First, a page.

This week's challenge:

This Week, I will only commit to what I can do – and then do it, every time.

Reliability is fundamental to trust and meaningful, positive relationships. The scientific concept of reliability is the repeatability of results under similar conditions. The practical definition is “Can I trust this person to do this under these conditions?”

Being reliable at work is harder than ever for most knowledge workers – the integration of work and life, increasing expectations for output, even more input, changing conditions and context, etc. More commitments and more stress yields often less reliability, which erodes trust.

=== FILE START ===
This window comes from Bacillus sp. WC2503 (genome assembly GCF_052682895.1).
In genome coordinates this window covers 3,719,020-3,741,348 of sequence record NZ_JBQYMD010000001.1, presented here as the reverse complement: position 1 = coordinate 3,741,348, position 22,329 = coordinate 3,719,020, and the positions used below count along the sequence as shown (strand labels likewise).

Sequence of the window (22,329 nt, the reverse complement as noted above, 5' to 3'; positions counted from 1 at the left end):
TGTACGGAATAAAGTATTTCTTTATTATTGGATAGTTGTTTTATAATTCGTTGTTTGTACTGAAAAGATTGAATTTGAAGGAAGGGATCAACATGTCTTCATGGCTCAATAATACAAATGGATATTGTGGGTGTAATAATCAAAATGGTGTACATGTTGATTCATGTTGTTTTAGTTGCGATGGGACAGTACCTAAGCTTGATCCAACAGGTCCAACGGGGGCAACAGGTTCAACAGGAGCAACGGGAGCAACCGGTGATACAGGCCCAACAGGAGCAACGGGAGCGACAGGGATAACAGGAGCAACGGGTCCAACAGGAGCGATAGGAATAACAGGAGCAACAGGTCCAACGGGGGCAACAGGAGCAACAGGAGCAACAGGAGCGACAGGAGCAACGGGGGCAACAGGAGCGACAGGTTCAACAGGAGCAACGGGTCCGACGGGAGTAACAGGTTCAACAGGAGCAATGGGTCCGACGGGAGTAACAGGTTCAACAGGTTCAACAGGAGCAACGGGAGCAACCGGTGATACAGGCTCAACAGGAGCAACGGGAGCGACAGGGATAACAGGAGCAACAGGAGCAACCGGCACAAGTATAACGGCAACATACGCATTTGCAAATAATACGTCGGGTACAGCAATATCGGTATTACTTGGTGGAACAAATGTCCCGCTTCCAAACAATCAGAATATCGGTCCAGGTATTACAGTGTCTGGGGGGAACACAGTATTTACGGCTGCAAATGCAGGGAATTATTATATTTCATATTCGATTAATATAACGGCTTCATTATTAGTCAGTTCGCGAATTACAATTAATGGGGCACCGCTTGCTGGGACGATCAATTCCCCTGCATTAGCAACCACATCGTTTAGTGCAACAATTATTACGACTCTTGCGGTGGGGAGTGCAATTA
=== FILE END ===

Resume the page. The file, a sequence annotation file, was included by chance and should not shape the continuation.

Avoiding Subservience:

Maybe the saying should go, “If you want something done, ask a reliable person to do it.” Reliable people are often asked to do more because they can be trusted to get things done.

If one of your natural strengths is reliability, make sure you balance this strength with the ability to say “no” sometimes when you need to place your own needs first (or your health, your family, your “real job”, your own passions, etc.).

In other words, be kind… but not so kind that you stop challenging assumptions and asking for clarity.

Commendable Trait: Reliable
Underused: Unreliable
Overused: Subservient
Strength: Trust
Quadrant: Humanity